I now live in central Hackney, and though I love the area, there is much less sense of communal space. But walking around the area during the lockdown when there was very little traffic save the occasional delivery van, I noticed that many people seemed to be using the space around their houses in a way that reminded me of De Beauvoir. On my daily walks around familiar streets, people were outdoors much more than they would be in normal times. I noticed several families on the same street washing their cars together, and chatting to each other from across the road (from a safe distance!). People were sitting in the little front yards between their houses and the pavement. I saw one couple having brunch on a table they had set up on the pavement outside their front door, complete with prosecco. The lack of any traffic didn’t just make the streets quieter and the air cleaner, but seemed to create a different atmosphere for the residents as well. On a sunny weekend it felt like this was one of the few positives in this strange situation.

Of course this is partly because many people were not at work and children not at school, and parks were either shut or limited to exercise. In an area where most flats have a small balcony at best, people were improvising to find ways to relax in the sun. But it was also a consequence of there being virtually no traffic to the extent that the streets felt pretty much pedestrianised. The streets in my area are in fact fairly well filtered already and set back from main roads. But despite this the streets normally feel just slightly too busy, and the risk of speeding cars is too real for them to feel truly safe.

In the past couple of weeks since the lockdown has been relaxed, it seems that unfortunately the traffic is returning to normal and I’ve noticed far fewer people using their front gardens and porches and the green spaces next to the blocks of flats. But the nearest park to me is very busy on weekday evenings and weekends as it’s now officially OK to meet friends outside. It seems that just a slight increase in traffic- or even just the perception that people will be driving again – makes quite a big difference. Reducing the number of cars in a residential area can have a big impact on the way people perceive and use the space around them.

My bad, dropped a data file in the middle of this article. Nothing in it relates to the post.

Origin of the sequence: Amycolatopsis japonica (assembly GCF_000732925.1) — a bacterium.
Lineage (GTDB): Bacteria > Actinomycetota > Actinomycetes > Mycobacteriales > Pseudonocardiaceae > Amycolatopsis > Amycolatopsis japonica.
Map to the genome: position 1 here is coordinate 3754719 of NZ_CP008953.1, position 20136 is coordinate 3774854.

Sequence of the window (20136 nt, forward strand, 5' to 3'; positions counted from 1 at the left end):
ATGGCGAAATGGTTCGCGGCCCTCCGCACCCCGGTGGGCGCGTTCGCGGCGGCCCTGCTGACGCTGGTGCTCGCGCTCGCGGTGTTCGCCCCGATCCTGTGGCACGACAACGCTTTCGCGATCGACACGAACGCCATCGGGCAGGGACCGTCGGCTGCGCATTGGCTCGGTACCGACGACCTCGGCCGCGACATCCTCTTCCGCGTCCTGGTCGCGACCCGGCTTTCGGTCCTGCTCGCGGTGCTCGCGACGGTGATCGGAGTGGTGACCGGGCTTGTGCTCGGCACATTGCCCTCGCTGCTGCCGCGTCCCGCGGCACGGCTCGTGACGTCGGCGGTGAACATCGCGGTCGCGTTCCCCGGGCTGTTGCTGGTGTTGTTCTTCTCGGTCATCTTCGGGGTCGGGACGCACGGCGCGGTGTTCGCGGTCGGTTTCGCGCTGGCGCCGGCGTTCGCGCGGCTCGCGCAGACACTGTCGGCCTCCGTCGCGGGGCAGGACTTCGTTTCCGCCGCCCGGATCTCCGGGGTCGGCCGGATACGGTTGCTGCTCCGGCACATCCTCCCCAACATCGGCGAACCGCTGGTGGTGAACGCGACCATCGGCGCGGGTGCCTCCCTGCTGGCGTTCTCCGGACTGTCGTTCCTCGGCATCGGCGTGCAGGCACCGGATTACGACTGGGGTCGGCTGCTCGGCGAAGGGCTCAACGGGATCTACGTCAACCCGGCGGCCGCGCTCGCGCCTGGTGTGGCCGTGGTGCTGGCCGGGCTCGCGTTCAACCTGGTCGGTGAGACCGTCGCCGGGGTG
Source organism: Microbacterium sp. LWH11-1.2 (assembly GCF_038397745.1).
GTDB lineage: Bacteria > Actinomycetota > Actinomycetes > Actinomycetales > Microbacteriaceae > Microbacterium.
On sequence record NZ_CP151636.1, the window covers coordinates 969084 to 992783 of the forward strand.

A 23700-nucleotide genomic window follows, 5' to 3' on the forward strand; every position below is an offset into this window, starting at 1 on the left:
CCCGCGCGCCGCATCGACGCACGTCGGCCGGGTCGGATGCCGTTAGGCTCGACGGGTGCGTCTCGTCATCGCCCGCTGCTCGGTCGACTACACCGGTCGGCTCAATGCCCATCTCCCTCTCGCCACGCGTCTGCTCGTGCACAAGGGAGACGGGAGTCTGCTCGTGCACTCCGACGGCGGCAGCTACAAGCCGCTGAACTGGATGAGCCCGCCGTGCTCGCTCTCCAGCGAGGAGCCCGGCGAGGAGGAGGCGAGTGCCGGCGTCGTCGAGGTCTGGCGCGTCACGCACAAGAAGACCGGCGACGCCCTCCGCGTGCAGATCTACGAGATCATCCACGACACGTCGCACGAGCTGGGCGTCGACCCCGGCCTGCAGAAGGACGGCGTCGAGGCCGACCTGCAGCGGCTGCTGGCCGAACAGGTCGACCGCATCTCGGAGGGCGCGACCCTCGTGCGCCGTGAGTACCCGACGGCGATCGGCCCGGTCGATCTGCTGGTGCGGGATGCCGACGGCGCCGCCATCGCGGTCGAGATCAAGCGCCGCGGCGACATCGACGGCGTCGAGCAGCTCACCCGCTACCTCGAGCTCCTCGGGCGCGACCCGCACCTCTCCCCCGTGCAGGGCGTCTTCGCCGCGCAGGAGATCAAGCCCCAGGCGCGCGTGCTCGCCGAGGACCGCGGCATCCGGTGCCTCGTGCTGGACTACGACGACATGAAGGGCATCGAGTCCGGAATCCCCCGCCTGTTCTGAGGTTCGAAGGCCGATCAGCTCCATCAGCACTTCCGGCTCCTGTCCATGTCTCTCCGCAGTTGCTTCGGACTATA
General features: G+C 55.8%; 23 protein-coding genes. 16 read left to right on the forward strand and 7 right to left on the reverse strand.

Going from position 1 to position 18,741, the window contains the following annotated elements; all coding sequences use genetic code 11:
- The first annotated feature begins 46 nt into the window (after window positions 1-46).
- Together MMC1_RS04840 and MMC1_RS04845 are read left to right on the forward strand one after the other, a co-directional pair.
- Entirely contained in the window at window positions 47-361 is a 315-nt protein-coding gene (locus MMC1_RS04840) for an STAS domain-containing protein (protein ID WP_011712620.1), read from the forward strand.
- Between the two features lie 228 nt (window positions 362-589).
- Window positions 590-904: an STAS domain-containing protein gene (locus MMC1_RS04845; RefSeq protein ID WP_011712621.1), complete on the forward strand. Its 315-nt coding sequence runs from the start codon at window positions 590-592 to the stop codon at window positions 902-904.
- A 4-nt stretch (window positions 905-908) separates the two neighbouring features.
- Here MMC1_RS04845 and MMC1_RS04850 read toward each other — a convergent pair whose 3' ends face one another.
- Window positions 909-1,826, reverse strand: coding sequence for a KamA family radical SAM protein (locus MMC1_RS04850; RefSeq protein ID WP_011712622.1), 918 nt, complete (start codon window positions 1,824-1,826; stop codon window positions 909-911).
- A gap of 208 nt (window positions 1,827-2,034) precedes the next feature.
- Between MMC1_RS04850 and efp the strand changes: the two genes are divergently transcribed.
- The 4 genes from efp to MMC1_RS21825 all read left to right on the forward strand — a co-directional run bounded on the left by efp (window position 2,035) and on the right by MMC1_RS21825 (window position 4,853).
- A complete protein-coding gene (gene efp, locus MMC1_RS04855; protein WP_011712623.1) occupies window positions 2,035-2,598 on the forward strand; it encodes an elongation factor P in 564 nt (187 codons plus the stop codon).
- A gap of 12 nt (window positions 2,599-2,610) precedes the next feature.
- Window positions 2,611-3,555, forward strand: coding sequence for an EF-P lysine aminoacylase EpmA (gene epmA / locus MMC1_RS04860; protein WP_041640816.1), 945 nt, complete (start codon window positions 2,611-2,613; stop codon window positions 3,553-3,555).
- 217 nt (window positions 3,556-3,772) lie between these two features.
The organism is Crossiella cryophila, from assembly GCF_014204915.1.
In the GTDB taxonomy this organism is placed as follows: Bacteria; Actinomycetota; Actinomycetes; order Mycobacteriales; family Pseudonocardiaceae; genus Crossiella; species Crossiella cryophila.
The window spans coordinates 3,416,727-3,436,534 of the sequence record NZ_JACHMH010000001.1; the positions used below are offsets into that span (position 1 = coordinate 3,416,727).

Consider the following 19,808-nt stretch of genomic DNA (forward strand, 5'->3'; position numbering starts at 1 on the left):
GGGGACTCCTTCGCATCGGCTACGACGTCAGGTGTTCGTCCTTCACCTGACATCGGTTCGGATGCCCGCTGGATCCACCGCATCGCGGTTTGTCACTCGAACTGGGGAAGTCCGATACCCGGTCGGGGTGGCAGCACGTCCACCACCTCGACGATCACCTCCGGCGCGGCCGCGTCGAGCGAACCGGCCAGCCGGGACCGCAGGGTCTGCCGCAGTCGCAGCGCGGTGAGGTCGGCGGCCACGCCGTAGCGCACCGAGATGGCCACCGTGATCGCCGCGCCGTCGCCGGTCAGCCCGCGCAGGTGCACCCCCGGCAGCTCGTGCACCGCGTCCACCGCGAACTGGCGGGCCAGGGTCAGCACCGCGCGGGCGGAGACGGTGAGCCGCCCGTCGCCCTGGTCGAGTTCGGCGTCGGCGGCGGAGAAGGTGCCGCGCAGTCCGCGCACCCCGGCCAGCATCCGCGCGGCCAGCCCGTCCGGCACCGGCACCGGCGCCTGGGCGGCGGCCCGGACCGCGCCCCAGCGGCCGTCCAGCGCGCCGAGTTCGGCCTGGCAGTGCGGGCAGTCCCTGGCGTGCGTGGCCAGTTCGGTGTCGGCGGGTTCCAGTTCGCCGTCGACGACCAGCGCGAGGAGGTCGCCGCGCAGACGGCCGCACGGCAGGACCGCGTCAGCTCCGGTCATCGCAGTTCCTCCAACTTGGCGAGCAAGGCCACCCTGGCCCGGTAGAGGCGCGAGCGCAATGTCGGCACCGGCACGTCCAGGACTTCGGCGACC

The lockdown has also given many a renewed appreciation of their local area- I certainly found that being limited to where I could walk within an hour made me very grateful for the local shops and green spaces. And the importance of a local community and support network has proved to be of real value during the lockdown. Much has been written about how the Covid Mutual Aid groups have connected neighbours and created support networks ready to help those self-isolating. Even the weekly clap for Care Workers has meant that people feel more connected to their neighbours- in some cases actually seeing them for the first time. It would be a really positive outcome if this sense of community could be maintained and built upon.

Having read a little about the history of De Beauvoir square and why it is such a successful low traffic neighbourhood, I learned that the measures to prioritise pedestrians were a result of a long campaign from the local residents in the late 60s and early 70s. Following years of pressure on the council and demonstrations where residents blocked the roads, they succeeded in making most of the area filtered to traffic. It’s a virtuous circle where a determined group of people created a desirable area to live, which itself continues to foster a strong community spirit. I hope that the few weeks of lockdown, which, though so difficult in many ways, give residents in Hackney and other areas a sense of what the area could be like without cars, and that this is something worth fighting for.

Broadway Market open to people walking and cycling
Broadway Market, Hackney with filtered access to allow social distancing. Photo: Brenda Puech

What’s exciting is that changes are already happening. Hackney Council have already closed Broadway Market to traffic, and on the 22nd May announced three further road closures. This is in addition to the  120 road closures proposed in Hackney as part of the London wide StreetSpace plan. This is one of many reasons why Low Traffic Neighbourhoods, which many London Boroughs are now installing, and attractive low pollution walking routes such as the Central London Walking Network, are so important. Streets that prioritise pedestrians are not only safer and healthier, but also more fun to live in and encourage a sense of community.